All posts by KC Johnson

KC Johnson is a history professor at Brooklyn College and the City University of New York Graduate Center. He is the author, along with Stuart Taylor, of The Campus Rape Frenzy: The Attack on Due Process at America's Universities.

Was Nan Keohane Worse Than Brodhead?

In October 2006, 60 Minutes offered a searing examination of the Duke lacrosse case. Reported by the late Ed Bradley, the broadcast exposed then-Durham D.A. Mike Nifong for what he was: an unethical prosecutor advancing a non-existent case to secure the votes of African-Americans he needed to win an upcoming Democratic primary. The broadcast also represented a public relations low point for the Duke administration. Speaking to Bradley, Duke president Richard Brodhead declined to condemn Nifong’s behavior. Nor did he question the dubious and in some cases unprofessional conduct by his own university’s “activist” faculty members.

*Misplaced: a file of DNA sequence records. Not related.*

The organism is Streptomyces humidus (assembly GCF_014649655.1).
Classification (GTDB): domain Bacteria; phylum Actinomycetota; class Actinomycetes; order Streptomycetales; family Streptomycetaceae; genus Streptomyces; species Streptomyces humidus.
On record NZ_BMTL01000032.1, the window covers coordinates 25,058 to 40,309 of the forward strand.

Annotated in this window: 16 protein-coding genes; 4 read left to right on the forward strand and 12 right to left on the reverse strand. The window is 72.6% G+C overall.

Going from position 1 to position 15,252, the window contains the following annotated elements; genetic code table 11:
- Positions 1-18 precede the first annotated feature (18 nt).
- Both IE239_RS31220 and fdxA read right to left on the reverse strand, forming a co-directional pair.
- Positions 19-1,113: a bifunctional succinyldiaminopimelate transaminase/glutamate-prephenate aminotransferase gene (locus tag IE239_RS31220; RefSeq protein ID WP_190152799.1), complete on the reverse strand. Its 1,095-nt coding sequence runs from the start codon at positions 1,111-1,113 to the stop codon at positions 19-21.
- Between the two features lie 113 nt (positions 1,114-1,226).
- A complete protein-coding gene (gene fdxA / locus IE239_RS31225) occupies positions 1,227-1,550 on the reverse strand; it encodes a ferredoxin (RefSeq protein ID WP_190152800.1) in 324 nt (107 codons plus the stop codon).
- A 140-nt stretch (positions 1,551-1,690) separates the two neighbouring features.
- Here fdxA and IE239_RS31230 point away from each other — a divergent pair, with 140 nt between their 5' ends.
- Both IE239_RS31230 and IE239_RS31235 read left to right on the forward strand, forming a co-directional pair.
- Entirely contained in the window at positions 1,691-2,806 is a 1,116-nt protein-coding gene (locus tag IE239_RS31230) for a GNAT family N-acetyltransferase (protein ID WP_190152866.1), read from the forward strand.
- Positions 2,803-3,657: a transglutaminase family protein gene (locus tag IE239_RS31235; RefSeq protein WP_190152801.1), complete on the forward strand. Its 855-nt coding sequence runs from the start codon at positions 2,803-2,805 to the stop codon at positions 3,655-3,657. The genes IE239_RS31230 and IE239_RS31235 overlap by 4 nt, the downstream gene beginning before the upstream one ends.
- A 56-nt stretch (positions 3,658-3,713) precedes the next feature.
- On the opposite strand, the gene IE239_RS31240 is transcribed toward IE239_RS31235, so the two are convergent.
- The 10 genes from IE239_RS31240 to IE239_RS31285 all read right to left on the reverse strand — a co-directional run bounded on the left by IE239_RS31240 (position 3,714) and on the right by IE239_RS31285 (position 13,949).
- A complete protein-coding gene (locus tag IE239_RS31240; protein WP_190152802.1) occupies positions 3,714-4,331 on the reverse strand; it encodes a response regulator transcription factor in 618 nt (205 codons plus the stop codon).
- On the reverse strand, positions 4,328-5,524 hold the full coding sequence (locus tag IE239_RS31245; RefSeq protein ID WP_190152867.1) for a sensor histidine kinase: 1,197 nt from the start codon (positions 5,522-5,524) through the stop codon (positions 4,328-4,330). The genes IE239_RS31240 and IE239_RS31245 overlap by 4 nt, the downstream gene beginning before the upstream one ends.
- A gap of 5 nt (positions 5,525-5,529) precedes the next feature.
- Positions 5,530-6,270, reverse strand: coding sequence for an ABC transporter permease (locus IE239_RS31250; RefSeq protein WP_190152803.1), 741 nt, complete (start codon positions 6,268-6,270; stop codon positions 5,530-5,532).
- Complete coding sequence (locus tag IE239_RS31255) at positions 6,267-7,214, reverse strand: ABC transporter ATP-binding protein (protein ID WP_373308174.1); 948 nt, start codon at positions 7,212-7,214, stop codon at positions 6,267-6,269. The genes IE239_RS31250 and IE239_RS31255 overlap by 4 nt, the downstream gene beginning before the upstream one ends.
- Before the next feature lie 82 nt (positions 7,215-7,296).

Brodhead, instead, targeted the victims of the prosecutor’s and his faculty’s misconduct: his own students. With a pronounced smirk, he defended Duke’s actions by accusing the lacrosse players of having engaged in “highly unacceptable behavior.”
More than two years after Brodhead’s ill-fated introduction to the national media, Duke has made a reported eight-figure settlement with the three falsely accused lacrosse players. The university also settled lawsuits with former lacrosse coach Mike Pressler and the family of a lacrosse player who suffered grade retaliation from an anti-lacrosse Duke professor. Duke still faces a civil rights lawsuit filed by the unindicted lacrosse players, and the university recently learned that its insurance carrier is refusing to cover any defense or settlement costs arising from the lacrosse case.